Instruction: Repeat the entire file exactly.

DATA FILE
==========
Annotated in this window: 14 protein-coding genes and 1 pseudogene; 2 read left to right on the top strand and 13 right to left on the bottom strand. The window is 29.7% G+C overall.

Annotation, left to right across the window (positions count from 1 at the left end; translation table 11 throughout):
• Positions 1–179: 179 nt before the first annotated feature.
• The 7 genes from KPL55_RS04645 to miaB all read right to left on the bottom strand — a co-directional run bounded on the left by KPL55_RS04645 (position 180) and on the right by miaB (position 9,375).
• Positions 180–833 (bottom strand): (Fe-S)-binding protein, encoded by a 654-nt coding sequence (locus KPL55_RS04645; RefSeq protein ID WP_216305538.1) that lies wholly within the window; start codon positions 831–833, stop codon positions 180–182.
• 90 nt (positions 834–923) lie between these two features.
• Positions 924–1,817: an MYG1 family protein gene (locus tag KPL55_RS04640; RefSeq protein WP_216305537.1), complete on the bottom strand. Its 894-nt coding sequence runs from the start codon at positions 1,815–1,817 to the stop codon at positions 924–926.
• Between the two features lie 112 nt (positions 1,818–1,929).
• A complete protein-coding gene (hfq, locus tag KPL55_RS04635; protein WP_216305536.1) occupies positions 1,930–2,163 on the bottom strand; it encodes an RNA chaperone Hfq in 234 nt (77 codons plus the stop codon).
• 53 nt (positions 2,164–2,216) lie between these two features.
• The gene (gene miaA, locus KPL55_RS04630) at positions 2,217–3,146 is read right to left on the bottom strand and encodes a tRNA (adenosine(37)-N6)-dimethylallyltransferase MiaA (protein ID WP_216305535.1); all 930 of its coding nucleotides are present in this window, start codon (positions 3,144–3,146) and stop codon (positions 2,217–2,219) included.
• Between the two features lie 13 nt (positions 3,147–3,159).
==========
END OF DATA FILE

Annotated in this window: 14 protein-coding genes and 1 pseudogene; 2 read left to right on the top strand and 13 right to left on the bottom strand. The window is 29.7% G+C overall.

Annotation, left to right across the window (positions count from 1 at the left end; translation table 11 throughout):
• Positions 1–179: 179 nt before the first annotated feature.
• The 7 genes from KPL55_RS04645 to miaB all read right to left on the bottom strand — a co-directional run bounded on the left by KPL55_RS04645 (position 180) and on the right by miaB (position 9,375).
• Positions 180–833 (bottom strand): (Fe-S)-binding protein, encoded by a 654-nt coding sequence (locus KPL55_RS04645; RefSeq protein ID WP_216305538.1) that lies wholly within the window; start codon positions 831–833, stop codon positions 180–182.
• 90 nt (positions 834–923) lie between these two features.
• Positions 924–1,817: an MYG1 family protein gene (locus tag KPL55_RS04640; RefSeq protein WP_216305537.1), complete on the bottom strand. Its 894-nt coding sequence runs from the start codon at positions 1,815–1,817 to the stop codon at positions 924–926.
• Between the two features lie 112 nt (positions 1,818–1,929).
• A complete protein-coding gene (hfq, locus tag KPL55_RS04635; protein WP_216305536.1) occupies positions 1,930–2,163 on the bottom strand; it encodes an RNA chaperone Hfq in 234 nt (77 codons plus the stop codon).
• 53 nt (positions 2,164–2,216) lie between these two features.
• The gene (gene miaA, locus KPL55_RS04630) at positions 2,217–3,146 is read right to left on the bottom strand and encodes a tRNA (adenosine(37)-N6)-dimethylallyltransferase MiaA (protein ID WP_216305535.1); all 930 of its coding nucleotides are present in this window, start codon (positions 3,144–3,146) and stop codon (positions 2,217–2,219) included.
• Between the two features lie 13 nt (positions 3,147–3,159).